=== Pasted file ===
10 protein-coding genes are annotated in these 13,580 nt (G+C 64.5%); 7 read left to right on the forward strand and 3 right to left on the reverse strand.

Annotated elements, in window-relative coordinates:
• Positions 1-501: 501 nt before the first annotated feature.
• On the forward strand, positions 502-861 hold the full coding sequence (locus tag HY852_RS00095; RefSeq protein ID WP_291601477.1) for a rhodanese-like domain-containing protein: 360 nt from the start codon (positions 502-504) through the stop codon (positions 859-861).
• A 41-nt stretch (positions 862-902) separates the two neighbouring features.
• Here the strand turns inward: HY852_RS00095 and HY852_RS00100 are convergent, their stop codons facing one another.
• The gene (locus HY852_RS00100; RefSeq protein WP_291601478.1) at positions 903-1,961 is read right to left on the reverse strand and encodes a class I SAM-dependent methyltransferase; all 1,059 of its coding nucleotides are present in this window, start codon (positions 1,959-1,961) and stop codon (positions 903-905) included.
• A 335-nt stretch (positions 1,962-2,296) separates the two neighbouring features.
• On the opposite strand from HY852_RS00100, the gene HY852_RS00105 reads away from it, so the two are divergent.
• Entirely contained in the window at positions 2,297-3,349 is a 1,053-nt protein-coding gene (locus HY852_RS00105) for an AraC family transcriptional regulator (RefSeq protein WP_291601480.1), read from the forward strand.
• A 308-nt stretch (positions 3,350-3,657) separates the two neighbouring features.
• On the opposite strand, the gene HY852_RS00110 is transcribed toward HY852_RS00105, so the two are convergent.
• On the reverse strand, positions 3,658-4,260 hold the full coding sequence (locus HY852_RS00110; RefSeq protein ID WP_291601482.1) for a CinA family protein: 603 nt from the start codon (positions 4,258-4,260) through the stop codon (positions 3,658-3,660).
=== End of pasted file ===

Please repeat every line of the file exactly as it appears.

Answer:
10 protein-coding genes are annotated in these 13,580 nt (G+C 64.5%); 7 read left to right on the forward strand and 3 right to left on the reverse strand.

Annotated elements, in window-relative coordinates:
• Positions 1-501: 501 nt before the first annotated feature.
• On the forward strand, positions 502-861 hold the full coding sequence (locus tag HY852_RS00095; RefSeq protein ID WP_291601477.1) for a rhodanese-like domain-containing protein: 360 nt from the start codon (positions 502-504) through the stop codon (positions 859-861).
• A 41-nt stretch (positions 862-902) separates the two neighbouring features.
• Here the strand turns inward: HY852_RS00095 and HY852_RS00100 are convergent, their stop codons facing one another.
• The gene (locus HY852_RS00100; RefSeq protein WP_291601478.1) at positions 903-1,961 is read right to left on the reverse strand and encodes a class I SAM-dependent methyltransferase; all 1,059 of its coding nucleotides are present in this window, start codon (positions 1,959-1,961) and stop codon (positions 903-905) included.
• A 335-nt stretch (positions 1,962-2,296) separates the two neighbouring features.
• On the opposite strand from HY852_RS00100, the gene HY852_RS00105 reads away from it, so the two are divergent.
• Entirely contained in the window at positions 2,297-3,349 is a 1,053-nt protein-coding gene (locus HY852_RS00105) for an AraC family transcriptional regulator (RefSeq protein WP_291601480.1), read from the forward strand.
• A 308-nt stretch (positions 3,350-3,657) separates the two neighbouring features.
• On the opposite strand, the gene HY852_RS00110 is transcribed toward HY852_RS00105, so the two are convergent.
• On the reverse strand, positions 3,658-4,260 hold the full coding sequence (locus HY852_RS00110; RefSeq protein ID WP_291601482.1) for a CinA family protein: 603 nt from the start codon (positions 4,258-4,260) through the stop codon (positions 3,658-3,660).